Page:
Local Culture

Local Culture

(Mimi Thomas)


Native Alaskans living within and near the Yukon Flats are primarily Gwich'in Athabascan Indians. Until fairly recent times, Athabascans were highly mobile people, moving in family groups throughout a home territory. Following contact with Europeans, Athabascans started settling in more permanent villages that evolved around trading posts and newly constructed schools. 


Subsistence activities are central to Athabascan social and cultural values. Athabascans believe that the act of physically harvesting their food is intrinsically related to other aspects of their world and link them with the animal resources and lands upon which they depend. Subsistence also links each village, in many ways, with its past. Young hunters learn skills and animal lore from older, experienced hunters. For these reasons, Athabascans see threats to subsistence as threats to their cultural survival.


Athabascans follow patterns of subsistence activities that reflect the seasonal cycle of harvestable resources. In the spring, ducks, geese, muskrats, bears and fish provide sustenance. In the summer, locals establish seasonal fish camps along the rivers to catch salmon with fish wheels and set nets. Fall marks the start of the moose and caribou hunting seasons. Berries and other foraged plants supplement the high-meat diet. All foods are preserved using various methods (ex. drying, smoking, canning) for year-round enjoyment. 


With the introduction of trapping for European fur traders, the pure subsistence lifestyle of Native Alaskans changed to incorporate wage-earning labor. While employment opportunities in most of the villages are limited, some residents are employed at schools, post offices, clinics, state and federal agencies, and village councils. Seasonal employment can be found in construction, trapping, selling firewood, producing handicrafts, and firefighting. Despite these developments, subsistence activities continue to remain a major component of Athabascan life.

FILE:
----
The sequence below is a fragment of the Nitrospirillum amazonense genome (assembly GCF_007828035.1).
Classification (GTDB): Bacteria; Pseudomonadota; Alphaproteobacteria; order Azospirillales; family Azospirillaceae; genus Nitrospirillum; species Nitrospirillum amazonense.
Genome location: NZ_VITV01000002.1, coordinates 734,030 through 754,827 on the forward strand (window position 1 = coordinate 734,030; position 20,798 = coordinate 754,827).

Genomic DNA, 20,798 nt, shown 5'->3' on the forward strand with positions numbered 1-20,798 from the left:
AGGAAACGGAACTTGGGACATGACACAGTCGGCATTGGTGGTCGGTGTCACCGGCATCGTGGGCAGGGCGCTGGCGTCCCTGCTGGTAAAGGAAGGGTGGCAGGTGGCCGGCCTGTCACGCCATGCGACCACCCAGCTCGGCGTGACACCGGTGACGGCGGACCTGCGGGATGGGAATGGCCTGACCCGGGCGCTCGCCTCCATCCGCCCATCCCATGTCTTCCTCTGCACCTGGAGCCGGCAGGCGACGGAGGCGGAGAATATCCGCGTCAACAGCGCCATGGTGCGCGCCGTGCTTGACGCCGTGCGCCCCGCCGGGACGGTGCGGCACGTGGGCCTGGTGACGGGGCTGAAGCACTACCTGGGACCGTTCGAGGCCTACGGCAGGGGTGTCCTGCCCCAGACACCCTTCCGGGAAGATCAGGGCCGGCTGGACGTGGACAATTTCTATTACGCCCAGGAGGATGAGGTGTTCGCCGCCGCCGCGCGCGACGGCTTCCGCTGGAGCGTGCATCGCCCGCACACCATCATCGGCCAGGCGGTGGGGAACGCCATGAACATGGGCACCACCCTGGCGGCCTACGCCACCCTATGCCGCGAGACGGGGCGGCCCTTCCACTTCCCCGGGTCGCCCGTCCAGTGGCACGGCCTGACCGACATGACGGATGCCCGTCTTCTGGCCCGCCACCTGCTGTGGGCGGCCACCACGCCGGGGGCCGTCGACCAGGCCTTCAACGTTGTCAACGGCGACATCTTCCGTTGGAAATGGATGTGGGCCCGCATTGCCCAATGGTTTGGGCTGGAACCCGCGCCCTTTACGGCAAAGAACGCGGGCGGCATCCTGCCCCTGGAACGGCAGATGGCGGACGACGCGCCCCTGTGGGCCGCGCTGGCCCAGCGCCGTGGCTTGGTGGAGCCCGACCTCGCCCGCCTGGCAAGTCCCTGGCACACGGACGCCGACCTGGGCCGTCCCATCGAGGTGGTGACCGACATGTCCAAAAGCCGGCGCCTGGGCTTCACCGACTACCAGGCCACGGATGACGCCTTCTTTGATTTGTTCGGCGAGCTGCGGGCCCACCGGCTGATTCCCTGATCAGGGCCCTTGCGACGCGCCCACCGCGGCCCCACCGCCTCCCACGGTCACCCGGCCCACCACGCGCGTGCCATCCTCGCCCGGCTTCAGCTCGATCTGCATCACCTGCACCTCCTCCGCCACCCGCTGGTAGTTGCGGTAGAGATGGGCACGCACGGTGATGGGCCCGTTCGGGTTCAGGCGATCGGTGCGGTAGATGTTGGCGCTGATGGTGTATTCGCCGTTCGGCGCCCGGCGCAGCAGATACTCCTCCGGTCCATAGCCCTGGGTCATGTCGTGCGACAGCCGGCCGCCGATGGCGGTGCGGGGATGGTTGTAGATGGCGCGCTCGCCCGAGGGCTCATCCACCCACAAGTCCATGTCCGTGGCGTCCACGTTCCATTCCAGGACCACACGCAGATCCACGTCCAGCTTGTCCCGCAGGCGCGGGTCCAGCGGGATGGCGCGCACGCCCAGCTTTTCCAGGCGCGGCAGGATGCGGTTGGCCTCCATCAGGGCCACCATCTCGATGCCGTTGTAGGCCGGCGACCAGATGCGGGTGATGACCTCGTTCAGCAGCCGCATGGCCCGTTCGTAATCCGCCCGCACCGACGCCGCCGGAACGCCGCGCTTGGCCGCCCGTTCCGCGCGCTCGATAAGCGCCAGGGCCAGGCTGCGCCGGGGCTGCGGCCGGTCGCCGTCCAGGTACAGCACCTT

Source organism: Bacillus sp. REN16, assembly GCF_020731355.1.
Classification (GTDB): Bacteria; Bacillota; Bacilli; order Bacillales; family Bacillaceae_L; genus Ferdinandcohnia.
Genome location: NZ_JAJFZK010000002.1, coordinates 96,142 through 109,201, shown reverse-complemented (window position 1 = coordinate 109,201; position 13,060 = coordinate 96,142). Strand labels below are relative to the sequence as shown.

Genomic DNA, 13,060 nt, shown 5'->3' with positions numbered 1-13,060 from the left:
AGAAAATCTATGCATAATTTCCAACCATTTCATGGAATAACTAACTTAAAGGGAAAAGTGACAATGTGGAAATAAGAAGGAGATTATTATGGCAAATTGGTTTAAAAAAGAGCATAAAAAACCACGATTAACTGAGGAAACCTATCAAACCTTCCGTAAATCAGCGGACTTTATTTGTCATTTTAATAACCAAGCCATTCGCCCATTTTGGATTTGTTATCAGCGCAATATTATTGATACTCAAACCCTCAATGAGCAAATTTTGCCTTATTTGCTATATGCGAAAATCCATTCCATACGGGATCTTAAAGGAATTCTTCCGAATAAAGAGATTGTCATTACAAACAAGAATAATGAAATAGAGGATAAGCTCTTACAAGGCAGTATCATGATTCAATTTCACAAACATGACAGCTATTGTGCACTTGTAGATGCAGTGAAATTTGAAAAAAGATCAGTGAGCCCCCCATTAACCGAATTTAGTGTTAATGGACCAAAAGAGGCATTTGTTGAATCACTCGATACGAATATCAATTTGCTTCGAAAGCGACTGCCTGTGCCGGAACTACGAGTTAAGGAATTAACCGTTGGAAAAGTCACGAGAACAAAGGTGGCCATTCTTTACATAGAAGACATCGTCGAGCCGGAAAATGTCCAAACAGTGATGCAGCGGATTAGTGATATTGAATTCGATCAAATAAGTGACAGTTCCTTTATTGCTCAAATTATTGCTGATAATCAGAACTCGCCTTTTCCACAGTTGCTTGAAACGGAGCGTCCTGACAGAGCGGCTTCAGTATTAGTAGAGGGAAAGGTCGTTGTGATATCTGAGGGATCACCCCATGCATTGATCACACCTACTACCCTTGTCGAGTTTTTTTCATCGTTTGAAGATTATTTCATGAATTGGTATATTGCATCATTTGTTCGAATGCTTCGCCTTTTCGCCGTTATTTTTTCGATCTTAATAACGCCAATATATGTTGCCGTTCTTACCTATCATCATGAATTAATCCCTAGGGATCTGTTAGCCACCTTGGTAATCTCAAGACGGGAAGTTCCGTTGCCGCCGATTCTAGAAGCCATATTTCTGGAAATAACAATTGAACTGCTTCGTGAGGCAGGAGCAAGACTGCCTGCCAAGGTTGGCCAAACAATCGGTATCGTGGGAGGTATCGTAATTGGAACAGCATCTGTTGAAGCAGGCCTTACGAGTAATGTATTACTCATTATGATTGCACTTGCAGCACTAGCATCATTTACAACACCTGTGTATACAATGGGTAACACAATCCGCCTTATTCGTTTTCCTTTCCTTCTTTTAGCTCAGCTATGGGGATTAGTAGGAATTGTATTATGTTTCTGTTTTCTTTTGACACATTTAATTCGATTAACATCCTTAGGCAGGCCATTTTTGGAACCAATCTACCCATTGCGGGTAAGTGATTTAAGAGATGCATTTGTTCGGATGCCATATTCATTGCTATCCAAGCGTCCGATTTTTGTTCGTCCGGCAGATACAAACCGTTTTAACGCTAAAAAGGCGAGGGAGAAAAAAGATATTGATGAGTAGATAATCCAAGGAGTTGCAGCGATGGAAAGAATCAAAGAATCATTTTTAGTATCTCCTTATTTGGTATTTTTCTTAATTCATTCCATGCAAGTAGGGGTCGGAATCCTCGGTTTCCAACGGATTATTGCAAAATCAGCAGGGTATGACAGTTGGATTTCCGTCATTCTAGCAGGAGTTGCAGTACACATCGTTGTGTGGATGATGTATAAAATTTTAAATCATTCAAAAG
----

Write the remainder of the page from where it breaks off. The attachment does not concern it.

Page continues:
Further Reading:
Berger, T.R. 1985. Village Journey: The Report of the Alaska Native Review Commission. Hill and Wang, New York. 202pp.

Case, D.S. and D.A. Voluck. 2002. Alaska Natives and American Laws, 2nd Edition. University of Alaska Press, Fairbanks. 515 pp.

Fast, P.A. 2002. Northern Athabascan Survival: Women, Community, & the Future. University of Nebraska Press, Lincoln and London. 304pp.

Fredson, J. and E. Sapir. 1982 (reprinted 1995). Hàa Googwandak (Stories Told by John Fredson to Edward Sapir), edited by K. Peter and J. McGary.

Joseph, D.S. 1997. Fishcamp. Maverick Publications, Bend, Oregon. 143pp.

Langdon, S.J. 1993. The Native People of Alaska. Greatland Graphics, Anchorage. 96pp.